Starting in April 1992, Serbian forces and militias set out to “ethnically cleanse” Bosnian territory by systematically removing all Bosnian Muslims, known as Bosniaks. Serbia, together with ethnic Bosnian Serbs, attacked Bosniaks with former Yugoslavian military equipment and surrounded Sarajevo, the capital city.
On 11 July 1995, Bosnian Serb units captured the town of Srebrenica in Bosnia-Herzegovina. In less than two weeks, their forces systematically murdered more than 8,000 Bosniaks (Bosnian Muslims) – the worst act of mass killing on European soil since the end of World War Two.
In 1990, the Rwandan Patriotic Front (RPF), a rebel group composed of Tutsi refugees, invaded northern Rwanda from their base in Uganda, initiating the Rwandan Civil War. Neither side was able to gain a decisive advantage in the war, and the Rwandan government led by President Juvénal Habyarimana signed the Arusha Accords with the RPF on 4 August 1993.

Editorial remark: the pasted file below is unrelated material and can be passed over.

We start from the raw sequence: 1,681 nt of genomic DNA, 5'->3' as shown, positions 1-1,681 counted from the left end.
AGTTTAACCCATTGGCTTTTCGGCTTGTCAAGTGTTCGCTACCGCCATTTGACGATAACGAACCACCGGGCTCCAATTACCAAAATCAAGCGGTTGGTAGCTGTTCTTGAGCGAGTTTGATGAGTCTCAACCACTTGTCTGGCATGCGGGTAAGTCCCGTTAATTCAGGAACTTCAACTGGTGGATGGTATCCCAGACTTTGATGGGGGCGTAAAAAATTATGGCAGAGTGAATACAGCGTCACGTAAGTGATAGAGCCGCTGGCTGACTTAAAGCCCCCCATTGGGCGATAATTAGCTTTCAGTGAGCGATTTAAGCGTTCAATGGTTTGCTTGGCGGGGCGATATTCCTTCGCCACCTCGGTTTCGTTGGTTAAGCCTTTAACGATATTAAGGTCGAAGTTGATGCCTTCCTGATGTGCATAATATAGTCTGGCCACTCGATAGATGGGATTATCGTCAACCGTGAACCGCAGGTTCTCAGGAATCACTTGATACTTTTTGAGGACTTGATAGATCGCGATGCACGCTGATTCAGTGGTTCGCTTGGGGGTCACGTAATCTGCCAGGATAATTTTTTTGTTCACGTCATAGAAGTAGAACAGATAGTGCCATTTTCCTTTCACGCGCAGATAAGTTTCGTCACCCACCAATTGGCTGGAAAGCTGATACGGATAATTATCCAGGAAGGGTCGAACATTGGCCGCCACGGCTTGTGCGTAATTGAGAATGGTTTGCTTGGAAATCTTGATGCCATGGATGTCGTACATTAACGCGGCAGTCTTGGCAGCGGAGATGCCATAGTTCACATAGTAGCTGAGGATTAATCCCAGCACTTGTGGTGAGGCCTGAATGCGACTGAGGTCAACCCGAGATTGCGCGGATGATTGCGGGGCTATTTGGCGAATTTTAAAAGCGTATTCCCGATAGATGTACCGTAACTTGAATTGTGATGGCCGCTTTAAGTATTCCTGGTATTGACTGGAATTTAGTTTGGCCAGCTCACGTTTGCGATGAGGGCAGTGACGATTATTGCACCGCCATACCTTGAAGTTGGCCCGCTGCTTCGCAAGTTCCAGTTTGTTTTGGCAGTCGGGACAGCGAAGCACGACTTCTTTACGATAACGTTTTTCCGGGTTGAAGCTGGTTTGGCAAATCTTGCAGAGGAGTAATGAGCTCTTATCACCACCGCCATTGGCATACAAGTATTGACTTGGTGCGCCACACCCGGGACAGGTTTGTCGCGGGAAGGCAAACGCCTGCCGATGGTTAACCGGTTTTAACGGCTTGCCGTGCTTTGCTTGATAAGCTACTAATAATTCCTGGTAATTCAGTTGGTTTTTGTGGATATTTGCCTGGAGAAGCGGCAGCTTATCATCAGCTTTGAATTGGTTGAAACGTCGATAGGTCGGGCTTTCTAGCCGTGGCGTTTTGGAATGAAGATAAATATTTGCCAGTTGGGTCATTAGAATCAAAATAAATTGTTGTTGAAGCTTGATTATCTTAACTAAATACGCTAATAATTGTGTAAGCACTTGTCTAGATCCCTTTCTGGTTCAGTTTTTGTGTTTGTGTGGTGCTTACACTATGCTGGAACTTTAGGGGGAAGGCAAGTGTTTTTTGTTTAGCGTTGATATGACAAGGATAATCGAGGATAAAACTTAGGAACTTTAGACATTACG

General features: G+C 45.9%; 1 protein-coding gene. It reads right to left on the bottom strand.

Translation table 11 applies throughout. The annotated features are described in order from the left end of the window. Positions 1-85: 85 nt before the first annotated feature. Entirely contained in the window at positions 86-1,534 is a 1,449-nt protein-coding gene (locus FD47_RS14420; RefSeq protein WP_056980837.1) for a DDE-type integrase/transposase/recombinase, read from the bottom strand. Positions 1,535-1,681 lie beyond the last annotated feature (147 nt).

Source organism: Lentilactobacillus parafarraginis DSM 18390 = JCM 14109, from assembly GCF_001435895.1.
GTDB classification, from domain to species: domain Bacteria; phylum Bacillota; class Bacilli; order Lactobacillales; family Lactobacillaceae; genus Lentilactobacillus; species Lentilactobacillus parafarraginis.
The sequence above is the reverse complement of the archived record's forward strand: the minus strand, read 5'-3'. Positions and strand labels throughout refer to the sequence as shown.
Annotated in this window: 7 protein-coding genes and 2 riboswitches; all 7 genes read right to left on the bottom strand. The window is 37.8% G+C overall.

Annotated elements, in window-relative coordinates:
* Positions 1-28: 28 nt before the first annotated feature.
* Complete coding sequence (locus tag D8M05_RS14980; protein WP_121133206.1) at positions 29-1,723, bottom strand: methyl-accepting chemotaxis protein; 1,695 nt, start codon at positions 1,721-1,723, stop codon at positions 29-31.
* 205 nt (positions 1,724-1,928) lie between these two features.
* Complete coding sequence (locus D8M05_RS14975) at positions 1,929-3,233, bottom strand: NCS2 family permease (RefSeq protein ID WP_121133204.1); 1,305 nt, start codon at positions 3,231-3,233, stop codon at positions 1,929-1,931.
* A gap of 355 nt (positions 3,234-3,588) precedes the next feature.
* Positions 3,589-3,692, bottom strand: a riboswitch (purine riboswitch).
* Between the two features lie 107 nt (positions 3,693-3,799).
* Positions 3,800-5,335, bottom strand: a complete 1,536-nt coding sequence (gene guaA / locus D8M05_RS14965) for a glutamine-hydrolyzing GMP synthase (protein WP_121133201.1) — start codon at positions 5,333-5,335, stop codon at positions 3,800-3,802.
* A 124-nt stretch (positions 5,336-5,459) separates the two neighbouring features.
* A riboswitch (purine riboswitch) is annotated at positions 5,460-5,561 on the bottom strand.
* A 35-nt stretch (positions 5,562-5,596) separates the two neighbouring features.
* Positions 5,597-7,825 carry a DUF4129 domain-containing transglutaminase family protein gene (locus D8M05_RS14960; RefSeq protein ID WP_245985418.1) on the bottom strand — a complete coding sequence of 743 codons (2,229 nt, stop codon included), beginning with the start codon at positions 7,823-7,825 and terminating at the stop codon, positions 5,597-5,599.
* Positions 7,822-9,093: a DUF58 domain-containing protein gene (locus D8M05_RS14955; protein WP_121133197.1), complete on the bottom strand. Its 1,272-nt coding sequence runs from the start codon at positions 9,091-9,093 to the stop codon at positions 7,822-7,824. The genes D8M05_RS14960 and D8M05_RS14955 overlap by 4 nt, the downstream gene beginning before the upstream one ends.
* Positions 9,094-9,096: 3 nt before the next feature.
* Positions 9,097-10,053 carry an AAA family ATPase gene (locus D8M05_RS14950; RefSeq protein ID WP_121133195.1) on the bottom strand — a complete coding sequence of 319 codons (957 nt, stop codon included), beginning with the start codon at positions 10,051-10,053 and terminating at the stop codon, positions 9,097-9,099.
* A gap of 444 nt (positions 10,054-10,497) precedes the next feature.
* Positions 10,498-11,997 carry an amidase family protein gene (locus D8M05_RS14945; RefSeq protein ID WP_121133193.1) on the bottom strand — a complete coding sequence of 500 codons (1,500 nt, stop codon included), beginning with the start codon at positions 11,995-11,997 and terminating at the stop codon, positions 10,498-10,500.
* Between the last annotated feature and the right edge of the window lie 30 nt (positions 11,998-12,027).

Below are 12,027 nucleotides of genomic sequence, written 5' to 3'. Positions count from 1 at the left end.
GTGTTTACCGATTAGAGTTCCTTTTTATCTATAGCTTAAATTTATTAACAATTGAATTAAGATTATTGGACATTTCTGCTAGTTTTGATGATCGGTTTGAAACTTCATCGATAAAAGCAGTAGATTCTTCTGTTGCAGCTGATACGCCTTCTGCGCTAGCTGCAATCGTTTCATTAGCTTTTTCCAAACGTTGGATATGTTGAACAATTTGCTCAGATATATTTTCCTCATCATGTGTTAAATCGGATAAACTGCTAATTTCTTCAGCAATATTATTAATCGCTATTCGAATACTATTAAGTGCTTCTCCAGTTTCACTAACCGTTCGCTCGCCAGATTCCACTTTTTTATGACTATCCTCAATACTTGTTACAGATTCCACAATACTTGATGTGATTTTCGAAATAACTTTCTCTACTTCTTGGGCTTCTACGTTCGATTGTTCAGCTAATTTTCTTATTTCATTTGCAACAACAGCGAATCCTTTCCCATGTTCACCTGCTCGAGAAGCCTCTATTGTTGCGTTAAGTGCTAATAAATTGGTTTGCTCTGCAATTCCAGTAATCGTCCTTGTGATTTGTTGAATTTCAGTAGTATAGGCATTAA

Many historians argue that a genocide against the Tutsi had been planned for at least a year. However, Habyarimana’s assassination on April 6, 1994 created a power vacuum and ended peace accords. Genocidal killings began the following day when soldiers, police, and militia executed key Tutsi and moderate Hutu military and political leaders.
About one million people, 60–70% of Tutsis in Rwanda were killed–reducing Rwanda’s total population by nearly 10%.
43,000 Muslims belonging to the Rohingya were killed by the military. Millions more were forced out their homes.
Since 2015, over 900,000 Rohingya refugees have fled to south-eastern Bangladesh alone, and more to other surrounding countries, and major Muslim nations. More than 100,000 Rohingyas in Myanmar are confined in camps for internally displaced persons.